- Art of the Sentence
- Book Clubbing
- Book Tour Confidential
- Broadside Thirty
- Carte du Jour
- Correspondent's Course
- Das Kolumne
- Flash Fidelity
- Flash Fridays
- Free Verse
- From The Vault
- I'm a Fan
- Lost & Found
- Tin House Books
- Writer's Workshop
Tweets by @Tin_House
Sign Up for News, Sales
News & Events
John Benditt in conversation with Nancy Pearl - University Bookstore Wednesday, February 25th, 7:00pm
What We’re Reading
Devon Walker-Domine (Open Bar Intern): Among my current reads is Adrian Oktenberg’s The Bosnia Elegies, a staggering work that, through the adept merging of journalistic and poetic styles, succeeds in conveying the vastness and complexity of Yugoslavia’s dissolution, both on a national and a personal level. The loss of a loved one, of a voice, of a personal history–these come together to form the collective loss of a moribund nation, and Oktenberg fearlessly and gracefully expresses this by imbedding in the very structure of her lines the patterning of loss and the visual representation of separations as they are coming into existence:
Nobody obeyed the command to kneel
some made a rush some stood stark and straight
a few fell at once living and dead lay mingled together
Here she lays the map of a fractured nation like a transparency over broken communities and the individuals composing those communities. This kind of imagery essentially prohibits readers from maintaining an indifferent perspective, bringing them so close to the genocide that it can no longer remain a distant and vague outline of tragedy.
This is not a read for the faint of heart: its focus is set unwaveringly upon the fragile chain of instances composing human life, particularly as it exists against the backdrop of violent political upheaval. That said, if you can handle the unflinching gaze at humanity in conflict with itself, the reward is great. These are definitely some of the most stunning and intricately woven poems I have read in quite some time.
Lance Cleland (Murder Mystery Dinner Detective): An ordinary man who found himself embroiled in extraordinary circumstances. This is all I want said of my life. As such, I find myself constantly dipping back into the pool of spy novels I loved as a young reader. The first leisurely sunny day spent at the park will always find me with a paperback in hand, chasing German submarines, double-crossing the voluptuous, and trying like hell not to get my drink spiked in an underground Prague bar.
Eric Ambler’s Journey Into Fear never crosses the border into literature in the way a good Greene or le Carré treatment can, but his novel is damn good fun nonetheless. An English civil servant on his way home from Istanbul gets roped into an international arms race. Escaping an attempt on his life, our ordinary hero finds himself isolated at sea with a multinational cast of secondary characters (a seductive nightclub dancer, her seedy, Marxist husband, a mysterious tobacco importer!), who may or may not be on board to kill him. Sprinkled in amidst all the thrills are some genuinely sharp critiques of the British Empire, as well as some humorous asides about female persuasions. But make no mistake, Ambler is here to take you from A to B in as entertaining a manner as possible.
Journey Into Fear is a classic set up, executed perfectly. I hope they say the same thing about me someday.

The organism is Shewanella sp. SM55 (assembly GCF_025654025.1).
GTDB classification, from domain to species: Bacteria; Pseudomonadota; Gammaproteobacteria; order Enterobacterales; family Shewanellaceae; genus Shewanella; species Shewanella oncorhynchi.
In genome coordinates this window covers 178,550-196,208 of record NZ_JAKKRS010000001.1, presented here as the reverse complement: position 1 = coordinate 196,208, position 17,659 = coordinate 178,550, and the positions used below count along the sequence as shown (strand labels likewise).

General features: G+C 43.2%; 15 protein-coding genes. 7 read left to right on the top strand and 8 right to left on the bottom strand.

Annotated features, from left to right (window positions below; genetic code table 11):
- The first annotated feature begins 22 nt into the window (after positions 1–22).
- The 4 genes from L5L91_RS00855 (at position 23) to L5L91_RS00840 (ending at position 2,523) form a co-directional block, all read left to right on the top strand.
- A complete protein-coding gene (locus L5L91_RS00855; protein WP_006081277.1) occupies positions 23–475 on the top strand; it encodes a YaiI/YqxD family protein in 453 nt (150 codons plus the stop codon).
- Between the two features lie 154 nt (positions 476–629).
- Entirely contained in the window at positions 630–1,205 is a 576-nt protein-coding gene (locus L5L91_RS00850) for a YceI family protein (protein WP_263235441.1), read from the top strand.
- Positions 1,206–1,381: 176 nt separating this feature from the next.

Michelle Wildgen (Executive Editor, Tin House Magazine): I’m reading Rosie Schaap’s Drinking with Men: A Memoir right now, a memoir about her love of bars, specifically the neighborhood joint where one stops by after work for a glass, maybe to check in with regulars, maybe just to have a drink. She grew up in these places, in a lot of ways, with her gateway to a shall we say “altered” community being her time as a teenage Deadhead. (Her account confirms much of what I assumed to be true during a brief Dead-curious period in my freshman year of college, symbolized by my sporting a rawhide ankle bracelet hung with bells. But that’s not important right now.) There’s something in the way Schaap approaches the subject of drinking that I find oddly bold. That seems counter-intuitive. Americans really like to drink, we know, and I live in Wisconsin, which has elevated it to a religion. Maybe it is just the fact that Schaap is happy to discuss drinking not as an epicurean pursuit, not so much about the libation itself, but the process, the ritual of consuming alcohol, the place and company of that imbibing. As much as many of us love a drink, I do think most of us tend to couch it in other terms, like gastronomy or sports or an addiction narrative. But sometimes, this book reminds you, it’s just a part of community life.
Holly Laycock (Publicity Intern, Tin House Books): I have spent the past two weeks consciously trying to pace my reading of Flann O’Brien’s The Third Policeman to prolong its delicious strangeness. The surreal world O’Brien creates follows a nameless man who commits a murder for money, and then slips into a dreamlike existence where police barracks change shape, policemen turn sound into energy, and bicycles violate their riders, all to little fanfare. He is also accompanied by another character named Joe, who to the best of my interpretations is his soul, and who often provides some comic relief on this bizarre journey. To tell what kind of journey this is would spoil the outcome of the book, so I will simply say that you should read it when you’re really ready to hunker down. No text has gotten me so far outside of myself, and so far enmeshed in its wobbly parameters for quite some time, and I’m only sorry that it’s not longer.